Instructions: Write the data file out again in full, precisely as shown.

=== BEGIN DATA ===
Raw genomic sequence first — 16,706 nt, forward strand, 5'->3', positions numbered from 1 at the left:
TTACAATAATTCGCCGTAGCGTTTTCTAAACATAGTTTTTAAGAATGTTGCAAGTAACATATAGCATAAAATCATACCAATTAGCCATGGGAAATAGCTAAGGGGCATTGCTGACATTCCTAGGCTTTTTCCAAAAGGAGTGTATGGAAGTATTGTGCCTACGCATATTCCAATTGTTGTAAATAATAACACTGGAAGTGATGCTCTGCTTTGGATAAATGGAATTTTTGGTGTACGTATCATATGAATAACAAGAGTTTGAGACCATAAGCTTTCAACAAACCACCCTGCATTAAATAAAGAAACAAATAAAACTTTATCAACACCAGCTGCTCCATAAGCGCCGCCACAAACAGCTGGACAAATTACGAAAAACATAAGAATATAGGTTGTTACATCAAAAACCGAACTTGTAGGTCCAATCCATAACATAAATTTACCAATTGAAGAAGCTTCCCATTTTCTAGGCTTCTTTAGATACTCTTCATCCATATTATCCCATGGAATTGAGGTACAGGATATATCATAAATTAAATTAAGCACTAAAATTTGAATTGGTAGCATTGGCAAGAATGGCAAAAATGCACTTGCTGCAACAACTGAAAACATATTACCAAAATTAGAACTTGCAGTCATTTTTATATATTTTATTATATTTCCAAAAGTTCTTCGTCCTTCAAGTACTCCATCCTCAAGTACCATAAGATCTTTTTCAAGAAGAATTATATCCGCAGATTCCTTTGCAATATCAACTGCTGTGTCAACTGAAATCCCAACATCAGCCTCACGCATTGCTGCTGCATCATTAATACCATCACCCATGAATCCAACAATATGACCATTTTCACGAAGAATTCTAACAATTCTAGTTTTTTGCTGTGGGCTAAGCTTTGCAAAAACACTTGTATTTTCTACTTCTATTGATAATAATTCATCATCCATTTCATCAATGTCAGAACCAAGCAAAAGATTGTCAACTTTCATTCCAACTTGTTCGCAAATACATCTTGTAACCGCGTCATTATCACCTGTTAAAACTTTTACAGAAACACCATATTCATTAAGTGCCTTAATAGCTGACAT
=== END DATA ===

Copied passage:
Raw genomic sequence first — 16,706 nt, forward strand, 5'->3', positions numbered from 1 at the left:
TTACAATAATTCGCCGTAGCGTTTTCTAAACATAGTTTTTAAGAATGTTGCAAGTAACATATAGCATAAAATCATACCAATTAGCCATGGGAAATAGCTAAGGGGCATTGCTGACATTCCTAGGCTTTTTCCAAAAGGAGTGTATGGAAGTATTGTGCCTACGCATATTCCAATTGTTGTAAATAATAACACTGGAAGTGATGCTCTGCTTTGGATAAATGGAATTTTTGGTGTACGTATCATATGAATAACAAGAGTTTGAGACCATAAGCTTTCAACAAACCACCCTGCATTAAATAAAGAAACAAATAAAACTTTATCAACACCAGCTGCTCCATAAGCGCCGCCACAAACAGCTGGACAAATTACGAAAAACATAAGAATATAGGTTGTTACATCAAAAACCGAACTTGTAGGTCCAATCCATAACATAAATTTACCAATTGAAGAAGCTTCCCATTTTCTAGGCTTCTTTAGATACTCTTCATCCATATTATCCCATGGAATTGAGGTACAGGATATATCATAAATTAAATTAAGCACTAAAATTTGAATTGGTAGCATTGGCAAGAATGGCAAAAATGCACTTGCTGCAACAACTGAAAACATATTACCAAAATTAGAACTTGCAGTCATTTTTATATATTTTATTATATTTCCAAAAGTTCTTCGTCCTTCAAGTACTCCATCCTCAAGTACCATAAGATCTTTTTCAAGAAGAATTATATCCGCAGATTCCTTTGCAATATCAACTGCTGTGTCAACTGAAATCCCAACATCAGCCTCACGCATTGCTGCTGCATCATTAATACCATCACCCATGAATCCAACAATATGACCATTTTCACGAAGAATTCTAACAATTCTAGTTTTTTGCTGTGGGCTAAGCTTTGCAAAAACACTTGTATTTTCTACTTCTATTGATAATAATTCATCATCCATTTCATCAATGTCAGAACCAAGCAAAAGATTGTCAACTTTCATTCCAACTTGTTCGCAAATACATCTTGTAACCGCGTCATTATCACCTGTTAAAACTTTTACAGAAACACCATATTCATTAAGTGCCTTAATAGCTGACAT